The ionic liquid carrying insulin is released when the formulation reaches a more alkaline environment in the small intestine; the enteric coating prevents the degradation by gastric acids in the stomach. Apart from this, the novel formulation is also able to successfully pave through the layer of mucus lining the intestine and the tight cell junctions of the intestine wall, through which large-molecule drugs such as insulin cannot easily pass.

The formulation is reported to be biocompatible and easy to manufacture; it can also be stored for up to two months at room temperature without degrading. Further, the formulation is prepared in a one-step process, which may help in easy scale-up.

The researchers are planning further animal tests as well as long-term toxicological and bioavailability studies to advance the development of this novel approach further.

N4 Pharma’s Nuvec - A non-viral adjuvant delivery system for vaccines and cancer treatments

N4 Pharma is developing a non-viral adjuvant delivery system for vaccines and cancer treatments. The novel delivery system termed “Nuvec” is based on silica nanoparticles with differentiated physical and structural properties specifically adapted to carry mRNA – pDNA and other therapeutic proteins.

The silica nanoparticles have unique irregular spikey surface structures (hollow silica spheres covered in thin silica structures) that are coupled with polyethyleneimine. Polyethyleneimine traps and protects the looped structure of nucleic acids (such as mRNA/pDNA) as it travels to the cells.

The Nuvec particle carrying the nucleic acids attaches to the cell membrane and is taken up into the cell through the process of endocytosis. Once Nuvec is inside the cell, polyethyleneimine changes its charge and begins to disassociate from the particle, thus releasing some nucleic acid. The particle spikes then start to disintegrate, releasing more of the nucleic acid into the endosome.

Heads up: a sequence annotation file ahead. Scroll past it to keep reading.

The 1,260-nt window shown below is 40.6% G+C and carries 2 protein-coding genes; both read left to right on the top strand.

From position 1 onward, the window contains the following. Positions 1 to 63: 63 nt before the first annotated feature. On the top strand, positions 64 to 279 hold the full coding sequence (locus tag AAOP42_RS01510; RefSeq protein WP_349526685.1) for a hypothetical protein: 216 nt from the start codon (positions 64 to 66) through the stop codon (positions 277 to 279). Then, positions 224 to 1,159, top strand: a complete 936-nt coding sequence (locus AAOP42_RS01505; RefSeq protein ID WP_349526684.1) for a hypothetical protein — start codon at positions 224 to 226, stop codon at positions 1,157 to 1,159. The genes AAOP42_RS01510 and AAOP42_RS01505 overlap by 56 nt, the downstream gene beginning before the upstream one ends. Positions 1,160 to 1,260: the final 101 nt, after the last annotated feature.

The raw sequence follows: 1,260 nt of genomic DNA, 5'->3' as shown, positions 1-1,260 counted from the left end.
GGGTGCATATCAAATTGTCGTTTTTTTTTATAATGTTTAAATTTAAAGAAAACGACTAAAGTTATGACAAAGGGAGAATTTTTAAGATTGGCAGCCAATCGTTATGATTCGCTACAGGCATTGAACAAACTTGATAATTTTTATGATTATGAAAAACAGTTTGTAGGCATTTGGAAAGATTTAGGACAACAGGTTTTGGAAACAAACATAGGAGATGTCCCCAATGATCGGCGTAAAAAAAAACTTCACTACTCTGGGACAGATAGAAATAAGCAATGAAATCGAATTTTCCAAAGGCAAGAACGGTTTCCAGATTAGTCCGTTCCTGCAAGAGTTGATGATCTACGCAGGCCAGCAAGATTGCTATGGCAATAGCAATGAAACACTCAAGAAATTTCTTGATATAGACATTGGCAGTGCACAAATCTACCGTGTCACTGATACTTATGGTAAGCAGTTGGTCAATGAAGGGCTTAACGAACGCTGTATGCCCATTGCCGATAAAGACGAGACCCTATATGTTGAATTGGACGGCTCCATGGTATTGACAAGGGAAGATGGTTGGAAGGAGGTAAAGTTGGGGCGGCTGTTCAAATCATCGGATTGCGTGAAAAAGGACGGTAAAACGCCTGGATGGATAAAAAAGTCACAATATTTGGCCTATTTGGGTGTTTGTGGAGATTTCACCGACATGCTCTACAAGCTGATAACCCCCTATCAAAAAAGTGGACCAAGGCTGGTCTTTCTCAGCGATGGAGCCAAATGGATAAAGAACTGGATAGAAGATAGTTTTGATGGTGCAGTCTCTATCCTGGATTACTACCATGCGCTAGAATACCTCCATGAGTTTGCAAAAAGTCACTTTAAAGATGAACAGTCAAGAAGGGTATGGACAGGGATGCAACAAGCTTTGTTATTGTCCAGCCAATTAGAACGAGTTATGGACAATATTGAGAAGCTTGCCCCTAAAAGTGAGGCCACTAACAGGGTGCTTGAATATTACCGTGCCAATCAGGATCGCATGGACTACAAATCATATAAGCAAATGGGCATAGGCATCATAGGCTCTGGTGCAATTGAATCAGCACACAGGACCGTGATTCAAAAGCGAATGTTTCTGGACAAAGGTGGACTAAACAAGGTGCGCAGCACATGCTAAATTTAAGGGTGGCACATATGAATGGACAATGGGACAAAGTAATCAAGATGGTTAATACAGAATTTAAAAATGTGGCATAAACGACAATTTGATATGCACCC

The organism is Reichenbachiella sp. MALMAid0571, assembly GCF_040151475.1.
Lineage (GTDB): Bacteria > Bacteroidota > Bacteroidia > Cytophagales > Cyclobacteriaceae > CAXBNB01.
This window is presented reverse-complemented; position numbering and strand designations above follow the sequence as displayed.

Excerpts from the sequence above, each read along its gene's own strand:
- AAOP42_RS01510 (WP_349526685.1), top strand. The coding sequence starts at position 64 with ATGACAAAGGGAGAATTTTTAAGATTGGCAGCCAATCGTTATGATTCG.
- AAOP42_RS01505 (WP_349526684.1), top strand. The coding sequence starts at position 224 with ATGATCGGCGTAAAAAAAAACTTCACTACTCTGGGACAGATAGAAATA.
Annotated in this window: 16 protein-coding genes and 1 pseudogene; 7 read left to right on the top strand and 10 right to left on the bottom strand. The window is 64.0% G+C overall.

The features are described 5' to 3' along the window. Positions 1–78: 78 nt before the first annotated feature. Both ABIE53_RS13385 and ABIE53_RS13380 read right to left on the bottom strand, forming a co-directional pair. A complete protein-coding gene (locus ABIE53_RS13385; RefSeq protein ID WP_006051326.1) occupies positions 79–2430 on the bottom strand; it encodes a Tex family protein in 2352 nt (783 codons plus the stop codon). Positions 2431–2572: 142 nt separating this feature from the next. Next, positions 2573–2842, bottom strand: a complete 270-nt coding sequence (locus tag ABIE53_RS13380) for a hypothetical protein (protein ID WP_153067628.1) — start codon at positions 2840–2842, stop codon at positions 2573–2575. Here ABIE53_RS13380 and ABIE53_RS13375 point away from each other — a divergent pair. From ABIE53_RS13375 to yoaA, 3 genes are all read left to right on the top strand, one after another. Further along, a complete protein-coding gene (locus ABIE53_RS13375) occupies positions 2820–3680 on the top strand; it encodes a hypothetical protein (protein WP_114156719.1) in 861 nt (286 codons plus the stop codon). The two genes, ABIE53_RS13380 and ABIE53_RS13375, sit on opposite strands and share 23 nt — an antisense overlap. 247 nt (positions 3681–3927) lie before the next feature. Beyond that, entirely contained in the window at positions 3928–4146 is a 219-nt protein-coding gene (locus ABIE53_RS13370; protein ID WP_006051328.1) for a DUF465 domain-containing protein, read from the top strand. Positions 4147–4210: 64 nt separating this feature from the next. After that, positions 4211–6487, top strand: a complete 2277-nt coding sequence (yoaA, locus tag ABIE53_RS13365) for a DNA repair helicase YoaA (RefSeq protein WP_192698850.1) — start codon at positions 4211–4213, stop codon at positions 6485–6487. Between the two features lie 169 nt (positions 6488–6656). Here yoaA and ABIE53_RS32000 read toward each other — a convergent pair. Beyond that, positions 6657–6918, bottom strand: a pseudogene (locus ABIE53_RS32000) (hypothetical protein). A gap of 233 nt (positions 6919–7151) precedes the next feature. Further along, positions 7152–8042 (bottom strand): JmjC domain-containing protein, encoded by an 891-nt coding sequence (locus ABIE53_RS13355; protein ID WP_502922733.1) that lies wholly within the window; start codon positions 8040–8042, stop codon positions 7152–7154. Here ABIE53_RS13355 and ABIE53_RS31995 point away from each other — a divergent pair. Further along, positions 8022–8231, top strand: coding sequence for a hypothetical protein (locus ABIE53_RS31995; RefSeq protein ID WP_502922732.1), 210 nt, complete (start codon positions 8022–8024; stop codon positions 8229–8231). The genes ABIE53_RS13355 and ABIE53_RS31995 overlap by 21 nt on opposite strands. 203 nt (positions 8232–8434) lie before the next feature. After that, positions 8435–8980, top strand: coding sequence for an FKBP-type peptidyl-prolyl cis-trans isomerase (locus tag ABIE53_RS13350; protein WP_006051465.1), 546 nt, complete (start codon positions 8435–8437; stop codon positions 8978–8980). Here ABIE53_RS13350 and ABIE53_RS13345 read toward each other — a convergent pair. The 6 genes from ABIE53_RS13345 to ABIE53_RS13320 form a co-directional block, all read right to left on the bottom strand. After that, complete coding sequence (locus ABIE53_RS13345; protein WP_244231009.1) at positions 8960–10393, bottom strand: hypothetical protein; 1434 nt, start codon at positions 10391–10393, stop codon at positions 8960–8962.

The dissociated polyethyleneimine ruptures the endosome membrane and propels the release of the DNA/RNA into the cytoplasm. The DNA is then free to be taken up into the nucleus where it expresses protein, which is presented on the cell membrane to attract and activate T-cells.

Nuvec is also a natural adjuvant and supports and increases T-cell activation for a strong attack of the cancer cells. As per N4 Pharma, Nuvec is well tolerated and has demonstrated no major toxicology in various in-vitro and animal studies. It is expected that Nuvec will enter a first clinical trial in 2020.

Nestorone/Testosterone Transdermal Gel for Male Contraception

Nestorone/Testosterone transdermal gel, termed NES/T, is a treatment designed to reduce sperm production without affecting libido. The gel is a hormone-based formulation that contains progestogen, which acts on the brain’s pituitary gland to suppress sperm production. The gel also contains testosterone to offset a drop in the male hormone caused by progestogen and avoid undesirable side-effects. The replacement testosterone maintains normal libido and other functions that are dependent on adequate blood levels of the hormone. NES/T is applied to the back and shoulders and absorbed through the skin.